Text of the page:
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Food

A new study is tarnishing the public perception of organic food. Not so fast, says commentator Louisa Kasdon. (AP Photo)

The hot button food news this week is that organic fruits, vegetables, and meat may not be all that superior to conventionally grown and raised food. The revelation, from a new report by Stanford University’s Center for Health Policy, was based on a 40 year meta study and a review of 237 research findings

In the end, researchers concluded that organic foods are marginally lower in pesticides, equivalent nutritionally, and a lot more expensive than regular old industrial food.

Boats are being rocked, marketing campaigns are in flux and all sorts of smug Tweeters are saying snotty things about organic over-hype. I think many are missing the point. Organics matter to people because they believe that supporting organic farming is an investment in the future of our food system.

I’ve never believed that organic food was the edible equivalent of the Holy Grail. (For the record, I’m more of an Eat Local, Think Global sort.) Sure, it would be nice if an organic blueberry had more vitamin C. It would be a plus if a pork chop from a pig that had lived a happy, free-range existence had lower levels of chemical residue. But to me the news that our conventional food supply is in comparatively good shape, or at least the roughly the same shape as the organic food system, is reassuring. But nutrition is only one part of the equation.

The interest in organics is part of a larger movement away from food that comes from too far away, is harvested by underpaid workers, and is basically an industrial product rather than the unity of soil, seed, and sun. Organic food is an iconic centerpiece of a whole belief system that demands we recapture the link between food, farmers, and land.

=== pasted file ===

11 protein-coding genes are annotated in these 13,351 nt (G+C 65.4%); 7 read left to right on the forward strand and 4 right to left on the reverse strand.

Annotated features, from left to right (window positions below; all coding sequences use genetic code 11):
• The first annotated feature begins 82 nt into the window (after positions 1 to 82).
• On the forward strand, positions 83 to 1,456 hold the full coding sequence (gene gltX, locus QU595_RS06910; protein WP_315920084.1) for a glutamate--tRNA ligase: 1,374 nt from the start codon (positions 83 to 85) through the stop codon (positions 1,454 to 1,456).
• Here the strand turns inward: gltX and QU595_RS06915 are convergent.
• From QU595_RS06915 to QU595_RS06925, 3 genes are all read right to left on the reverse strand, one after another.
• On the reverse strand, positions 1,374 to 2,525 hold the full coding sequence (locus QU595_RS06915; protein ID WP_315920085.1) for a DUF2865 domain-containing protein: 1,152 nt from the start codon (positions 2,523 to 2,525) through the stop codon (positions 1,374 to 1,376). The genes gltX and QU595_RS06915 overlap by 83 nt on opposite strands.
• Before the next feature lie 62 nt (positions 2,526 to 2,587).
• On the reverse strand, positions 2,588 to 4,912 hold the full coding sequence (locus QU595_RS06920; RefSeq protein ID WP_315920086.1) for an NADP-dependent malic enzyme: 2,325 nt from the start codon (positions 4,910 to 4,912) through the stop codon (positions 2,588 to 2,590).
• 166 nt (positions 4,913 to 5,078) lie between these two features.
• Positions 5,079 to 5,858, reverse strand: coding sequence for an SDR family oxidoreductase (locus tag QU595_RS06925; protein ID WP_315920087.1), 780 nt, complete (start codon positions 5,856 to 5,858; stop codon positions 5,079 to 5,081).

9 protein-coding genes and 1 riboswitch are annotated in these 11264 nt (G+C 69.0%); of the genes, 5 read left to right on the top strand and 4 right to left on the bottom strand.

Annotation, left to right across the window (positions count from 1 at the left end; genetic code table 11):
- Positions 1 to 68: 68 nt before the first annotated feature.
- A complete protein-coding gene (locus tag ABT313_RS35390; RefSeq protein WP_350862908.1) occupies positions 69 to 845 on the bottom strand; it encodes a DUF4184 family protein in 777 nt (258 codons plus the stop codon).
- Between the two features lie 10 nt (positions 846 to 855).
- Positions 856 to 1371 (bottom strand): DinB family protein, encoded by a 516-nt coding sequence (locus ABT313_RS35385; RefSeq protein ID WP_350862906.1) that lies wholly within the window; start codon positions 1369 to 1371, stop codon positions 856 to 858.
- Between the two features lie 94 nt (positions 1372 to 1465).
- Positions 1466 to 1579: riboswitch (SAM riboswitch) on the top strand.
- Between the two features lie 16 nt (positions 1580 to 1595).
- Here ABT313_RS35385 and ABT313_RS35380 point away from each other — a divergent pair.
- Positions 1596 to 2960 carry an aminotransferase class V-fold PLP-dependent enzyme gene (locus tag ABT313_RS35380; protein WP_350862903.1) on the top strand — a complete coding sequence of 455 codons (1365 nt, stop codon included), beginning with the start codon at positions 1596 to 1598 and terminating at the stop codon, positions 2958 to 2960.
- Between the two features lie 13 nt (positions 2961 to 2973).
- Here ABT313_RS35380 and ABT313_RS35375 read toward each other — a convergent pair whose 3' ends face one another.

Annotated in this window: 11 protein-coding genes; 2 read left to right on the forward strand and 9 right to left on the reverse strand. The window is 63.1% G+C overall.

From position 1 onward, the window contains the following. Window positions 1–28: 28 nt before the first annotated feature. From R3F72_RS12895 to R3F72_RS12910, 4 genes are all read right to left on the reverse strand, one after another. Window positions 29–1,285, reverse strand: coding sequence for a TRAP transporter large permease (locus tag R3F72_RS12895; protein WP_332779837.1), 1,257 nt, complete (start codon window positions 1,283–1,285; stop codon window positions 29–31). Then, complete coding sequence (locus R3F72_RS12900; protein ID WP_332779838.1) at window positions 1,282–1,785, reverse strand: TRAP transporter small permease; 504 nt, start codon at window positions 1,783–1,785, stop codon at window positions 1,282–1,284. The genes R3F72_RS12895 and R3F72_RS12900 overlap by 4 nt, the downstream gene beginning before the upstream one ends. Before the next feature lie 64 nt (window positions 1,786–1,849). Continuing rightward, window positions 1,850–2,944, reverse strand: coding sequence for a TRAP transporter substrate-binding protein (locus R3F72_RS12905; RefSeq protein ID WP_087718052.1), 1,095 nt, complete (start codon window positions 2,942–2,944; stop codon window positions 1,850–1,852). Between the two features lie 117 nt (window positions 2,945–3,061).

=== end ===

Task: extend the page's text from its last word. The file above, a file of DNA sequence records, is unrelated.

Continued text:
People are passionate about food, and becoming more so every day. American consumers have demonstrated that they are willing to pay a premium for organics. (That’s why bottom-line driven companies like Wal-Mart and Heinz have energetically embraced the movement as a potent consumer driver.) Some are motivated by politics – and will trade only with those who guarantee fair working conditions for their farmers. Others are inspired by fear – having seen perhaps one too many news reports about organophosphate pesticides and the travel patterns of genetically modified seed spores from farm to farm.

Whatever their motivation, supporting organic agriculture helps people feel empowered by their food choices. That’s the real reason organic food matters. It is part of the most powerful social movement of our day: Food Consciousness. And though I have great respect for the fastidious research by the Stanford team, in no way is the new report a devastating blow to organic food.

Ultimately people don’t reach for the misshapen organic strawberry because it has more vitamin C. They do so in the hope that supporting organic agriculture will help raise the conversation and make the food system healthier for all of us in the long run.

The views and opinions expressed in this piece are solely those of the writer and do not in any way reflect the views of WBUR management or its employees.

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